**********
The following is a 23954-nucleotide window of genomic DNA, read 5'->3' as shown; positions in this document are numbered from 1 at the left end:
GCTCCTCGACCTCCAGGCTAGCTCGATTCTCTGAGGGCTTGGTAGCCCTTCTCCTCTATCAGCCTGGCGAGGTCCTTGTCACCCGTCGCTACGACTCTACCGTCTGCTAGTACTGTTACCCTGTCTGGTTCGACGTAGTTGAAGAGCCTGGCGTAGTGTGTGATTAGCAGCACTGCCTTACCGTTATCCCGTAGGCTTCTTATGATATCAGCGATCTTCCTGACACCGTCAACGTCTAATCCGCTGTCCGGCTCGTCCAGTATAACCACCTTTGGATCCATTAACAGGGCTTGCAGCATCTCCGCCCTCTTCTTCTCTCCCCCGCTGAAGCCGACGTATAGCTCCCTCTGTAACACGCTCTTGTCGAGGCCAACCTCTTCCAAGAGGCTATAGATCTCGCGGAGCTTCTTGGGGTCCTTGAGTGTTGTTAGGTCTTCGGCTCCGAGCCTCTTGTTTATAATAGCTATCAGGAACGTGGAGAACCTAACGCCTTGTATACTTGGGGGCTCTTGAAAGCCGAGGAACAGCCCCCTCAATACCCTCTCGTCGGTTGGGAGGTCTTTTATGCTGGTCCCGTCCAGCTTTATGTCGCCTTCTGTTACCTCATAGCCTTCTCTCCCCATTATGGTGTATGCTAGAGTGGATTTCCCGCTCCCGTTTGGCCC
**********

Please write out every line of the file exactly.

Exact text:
The following is a 23954-nucleotide window of genomic DNA, read 5'->3' as shown; positions in this document are numbered from 1 at the left end:
GCTCCTCGACCTCCAGGCTAGCTCGATTCTCTGAGGGCTTGGTAGCCCTTCTCCTCTATCAGCCTGGCGAGGTCCTTGTCACCCGTCGCTACGACTCTACCGTCTGCTAGTACTGTTACCCTGTCTGGTTCGACGTAGTTGAAGAGCCTGGCGTAGTGTGTGATTAGCAGCACTGCCTTACCGTTATCCCGTAGGCTTCTTATGATATCAGCGATCTTCCTGACACCGTCAACGTCTAATCCGCTGTCCGGCTCGTCCAGTATAACCACCTTTGGATCCATTAACAGGGCTTGCAGCATCTCCGCCCTCTTCTTCTCTCCCCCGCTGAAGCCGACGTATAGCTCCCTCTGTAACACGCTCTTGTCGAGGCCAACCTCTTCCAAGAGGCTATAGATCTCGCGGAGCTTCTTGGGGTCCTTGAGTGTTGTTAGGTCTTCGGCTCCGAGCCTCTTGTTTATAATAGCTATCAGGAACGTGGAGAACCTAACGCCTTGTATACTTGGGGGCTCTTGAAAGCCGAGGAACAGCCCCCTCAATACCCTCTCGTCGGTTGGGAGGTCTTTTATGCTGGTCCCGTCCAGCTTTATGTCGCCTTCTGTTACCTCATAGCCTTCTCTCCCCATTATGGTGTATGCTAGAGTGGATTTCCCGCTCCCGTTTGGCCC